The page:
“Even Germany, which had a very good asylum system, is currently differentiating on the basis of nationality,” Dimitriadi says. “So the Syrians in a way get preferential treatment; they are being prioritized as everywhere else in the EU, while nationalities like the Afghans are downgraded in the process, often assumed to be migrating for economic motives alone.”
The German government also argues that because the West has poured money and troops into Afghanistan, they should be seeing fewer refugees. German interior minister Thomas de Maizière recently said at a news conference, “large amounts of development aid have gone to Afghanistan—so we can expect that Afghans stay in their country.” He recommended the middle class stay home and work to rebuild their government.
But for the “middle class”—like the doctor wanting German classes—this proposition is not so simple. He has seen the interior minister’s statement on Facebook and says, “I am a doctor, but my life is not safe in our country. We are obliged to leave our country and to come to Germany.”
Until he fled in Aug. 2015, the doctor said he earned $4,000 a month running his own clinic in a region near Kunduz, the same city where a Doctors Without Borders clinic was bombed by the US military in October. He said the Taliban, which briefly held control of Kunduz that month, began to harass him for for assistance, sending him a letter asking him to join the jihad and to donate 15 motorcycles to the group. If he refused, the Taliban might kill him, but if he complied, the government could label him a traitor. Nine months ago, his son was kidnapped and ransomed for $50,000.
“If our country was peaceful, we would go by ourselves,” he says offering to show where he was wounded by bullets in 2009.
Wenzel Michalski, the director of Human Rights Watch in Germany, calls the interior minister’s comments “ridiculous” and “plain propaganda” to get people to stay home. “It’s a kind of wishful thinking,” he tells Quartz. “Development and aid don’t fix problems in the short term, and you can’t use it as an argument.”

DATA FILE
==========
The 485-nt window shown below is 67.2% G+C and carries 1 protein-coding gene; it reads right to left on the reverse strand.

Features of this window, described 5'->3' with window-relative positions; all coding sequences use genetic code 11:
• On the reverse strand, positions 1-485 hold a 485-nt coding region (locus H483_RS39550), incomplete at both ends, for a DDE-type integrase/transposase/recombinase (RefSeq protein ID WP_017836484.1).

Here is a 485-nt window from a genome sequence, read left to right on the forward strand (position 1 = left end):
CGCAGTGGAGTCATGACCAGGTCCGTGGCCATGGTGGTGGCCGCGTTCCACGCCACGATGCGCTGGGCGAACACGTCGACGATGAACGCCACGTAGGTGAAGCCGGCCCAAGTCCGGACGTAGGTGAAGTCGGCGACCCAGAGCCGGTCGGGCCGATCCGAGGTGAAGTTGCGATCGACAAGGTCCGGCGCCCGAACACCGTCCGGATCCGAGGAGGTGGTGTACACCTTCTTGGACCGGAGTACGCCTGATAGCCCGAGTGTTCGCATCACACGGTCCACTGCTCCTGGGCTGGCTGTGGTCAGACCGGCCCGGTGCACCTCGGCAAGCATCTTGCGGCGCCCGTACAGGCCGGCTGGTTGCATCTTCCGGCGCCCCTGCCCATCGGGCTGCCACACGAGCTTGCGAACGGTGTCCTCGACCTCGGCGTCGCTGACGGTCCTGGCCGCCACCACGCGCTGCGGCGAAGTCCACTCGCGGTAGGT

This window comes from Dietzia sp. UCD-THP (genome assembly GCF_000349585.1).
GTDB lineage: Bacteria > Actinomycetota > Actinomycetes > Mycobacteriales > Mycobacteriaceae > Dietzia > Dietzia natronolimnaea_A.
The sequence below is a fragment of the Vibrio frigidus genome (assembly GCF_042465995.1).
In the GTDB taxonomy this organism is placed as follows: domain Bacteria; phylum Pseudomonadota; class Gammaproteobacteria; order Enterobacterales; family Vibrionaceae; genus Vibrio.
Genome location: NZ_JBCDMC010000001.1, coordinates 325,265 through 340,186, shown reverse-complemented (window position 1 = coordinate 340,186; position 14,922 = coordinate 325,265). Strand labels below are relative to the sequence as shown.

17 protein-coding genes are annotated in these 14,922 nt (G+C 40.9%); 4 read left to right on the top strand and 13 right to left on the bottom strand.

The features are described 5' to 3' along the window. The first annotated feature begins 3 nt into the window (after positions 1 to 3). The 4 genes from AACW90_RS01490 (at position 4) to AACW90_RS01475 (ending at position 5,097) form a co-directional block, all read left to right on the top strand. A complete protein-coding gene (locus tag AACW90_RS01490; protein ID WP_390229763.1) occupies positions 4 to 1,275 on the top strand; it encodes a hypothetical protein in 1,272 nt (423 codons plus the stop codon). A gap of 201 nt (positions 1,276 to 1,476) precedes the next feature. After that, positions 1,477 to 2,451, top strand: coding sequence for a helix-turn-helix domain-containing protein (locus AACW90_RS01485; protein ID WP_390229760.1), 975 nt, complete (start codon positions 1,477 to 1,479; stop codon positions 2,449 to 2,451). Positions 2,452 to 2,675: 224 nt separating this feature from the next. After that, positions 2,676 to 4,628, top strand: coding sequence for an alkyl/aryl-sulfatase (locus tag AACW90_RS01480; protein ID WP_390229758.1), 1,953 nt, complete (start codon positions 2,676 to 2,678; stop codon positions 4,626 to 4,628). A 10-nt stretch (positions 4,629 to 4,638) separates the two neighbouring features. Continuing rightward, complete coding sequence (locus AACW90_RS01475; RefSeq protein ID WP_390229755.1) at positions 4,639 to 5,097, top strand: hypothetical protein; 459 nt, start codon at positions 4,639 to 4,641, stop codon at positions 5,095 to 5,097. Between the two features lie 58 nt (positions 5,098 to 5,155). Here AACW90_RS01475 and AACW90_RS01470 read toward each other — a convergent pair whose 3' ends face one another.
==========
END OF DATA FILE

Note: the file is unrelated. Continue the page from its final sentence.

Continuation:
Other Afghans fleeing tribal vendettas or second-generation Afghan refugees coming from Iran or Pakistan face even greater odds against their asylum claims. But while they are increasingly labeled as “economic migrants,” Dimitriadi says that it was important to keep in mind recent Afghan history, including the Soviet invasion, Taliban rule, and the intervention of Western troops. “There have been continuous push factors that generate refugee flows,” she insists.
For Afghans currently seeking asylum, she adds, “it’s very unclear, they don’t understand: Why aren’t we sharing this? Why aren’t we welcoming them? Why aren’t they identifying them as refugees when it’s very clear that they’re leaving very unstable and unsustainable situations?”
Though it may take the German government many months to process the backlog of applications, the doctor is not wasting time trying to adapt to what he hopes is his new home. His first impressions of Germany were positive: He spoke of friendly camp workers and respect for human rights and personal liberties. Though he still is not allowed to join the German classes offered at the shelter, he bought a language book for 52 euros out of his own pocket and hopes his wife and son can join him in Germany.
“We are very lucky… we appreciate the German authorities,” he says. But he pleads for more support for asylum seekers, “especially for Afghan people.”